Gipsy Kings give crowd a spirited performance
By Thor Christensen / The Dallas Morning News
At their best, the Gipsy Kings capture everything that's great about flamenco music: the stormy mood, the hard-driving tempo, the indescribable force that makes makes you leap out of your seat and dance so wildly that security guards have to come and take you away.
At their worst, however, they parody flamenco with spastic, overwrought crooning that makes Michael Bolton seem a master of subtlety.
But thankfully, the French band with the Spanish sound spent more time on the former during its rousing show Thursday night at Coca-Cola Starplex. The seven Kings and their five-man backing band played with such spirit and jubilance they almost made you forget the unsavory taste left by that omnipresent Burger King TV commercial they made recently.
Like all good flamenco outfits, the Kings drive their music with acoustic guitar - or in their case, six and sometimes seven acoustic guitars. But despite the arsenal of axes onstage, the instrument to watch was the one in the hands of lead guitarist Tonino Baliardo, who emerged as the understated heart and soul of group.
Mr. Baliardo has chops and technique to burn, but he never stooped to showing off: His fast, explosive solos were always to the point; his dreamy passages never veered into New Age-land.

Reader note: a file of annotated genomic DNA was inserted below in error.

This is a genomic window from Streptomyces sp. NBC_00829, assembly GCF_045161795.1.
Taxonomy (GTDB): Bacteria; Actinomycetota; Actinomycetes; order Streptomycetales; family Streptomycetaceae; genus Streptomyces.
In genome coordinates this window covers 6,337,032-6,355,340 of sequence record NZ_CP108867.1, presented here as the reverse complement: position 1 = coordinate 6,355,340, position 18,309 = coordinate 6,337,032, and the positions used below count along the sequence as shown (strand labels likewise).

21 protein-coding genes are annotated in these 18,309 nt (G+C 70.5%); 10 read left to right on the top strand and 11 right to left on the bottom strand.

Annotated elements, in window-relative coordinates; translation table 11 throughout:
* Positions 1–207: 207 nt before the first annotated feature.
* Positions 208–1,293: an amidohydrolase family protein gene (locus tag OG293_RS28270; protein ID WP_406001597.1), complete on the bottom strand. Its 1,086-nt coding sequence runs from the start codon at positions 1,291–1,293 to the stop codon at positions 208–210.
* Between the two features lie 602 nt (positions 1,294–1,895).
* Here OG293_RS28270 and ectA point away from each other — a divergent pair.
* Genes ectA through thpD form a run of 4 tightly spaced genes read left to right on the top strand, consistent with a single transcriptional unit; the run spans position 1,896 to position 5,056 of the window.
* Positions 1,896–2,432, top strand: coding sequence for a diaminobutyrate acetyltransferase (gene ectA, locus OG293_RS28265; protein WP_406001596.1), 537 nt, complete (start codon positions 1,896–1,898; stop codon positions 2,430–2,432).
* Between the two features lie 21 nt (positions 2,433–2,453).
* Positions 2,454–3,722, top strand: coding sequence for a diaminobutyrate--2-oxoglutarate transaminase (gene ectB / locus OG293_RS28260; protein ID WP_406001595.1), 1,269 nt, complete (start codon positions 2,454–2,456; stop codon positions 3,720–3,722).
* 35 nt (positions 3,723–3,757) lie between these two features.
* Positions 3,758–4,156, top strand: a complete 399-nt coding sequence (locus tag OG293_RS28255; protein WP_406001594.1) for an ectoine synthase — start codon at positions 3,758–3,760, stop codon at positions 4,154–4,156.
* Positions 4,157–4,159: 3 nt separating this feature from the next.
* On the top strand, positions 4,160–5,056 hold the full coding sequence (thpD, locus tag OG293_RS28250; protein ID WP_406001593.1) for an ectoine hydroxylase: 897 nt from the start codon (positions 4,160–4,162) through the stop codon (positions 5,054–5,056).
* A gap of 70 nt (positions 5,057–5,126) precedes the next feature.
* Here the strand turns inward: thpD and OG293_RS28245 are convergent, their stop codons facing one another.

Mostly, he played his instrument with the attack of a jazz drummer. When he teamed up with two percussionists to open the second set, Mr. Baliardo led the way, thumping out a joyous beat and weaving his fret work into the other players' rhythms.
The other Kings played with a similar verve, tossing a snippet of the rock instrumental "Tequila" into one song and stirring bits of Afro-pop into their French-Spanish gumbo. Fast tunes such as "Baila Me" and their big hit "Bamboleo" (a.k.a. "the Burger King tune") had the crowd dancing in the aisles, but even some of the slower numbers were infectious enough to get fans up and grooving.
Lead singer Nicholas Reyes put the only damper on the show with his bombastic crooning. He could be subtle when he wanted to - he kept his lung power in check during a wistful ballad during the second set.
Yet he squandered too much of the show wailing and quavering like Jackie Gleason faking a heart attack in The Honeymooners. In Mr. Reyes' defense, a lot of European pop music is filled with male singers bellowing like love-struck cows. Perhaps he's merely carrying on tradition.
But tradition or not, the best moments in the Gipsys' show came when the other Kings sang lead or when Mr. Baliardo was coaxing poetry out of his guitar.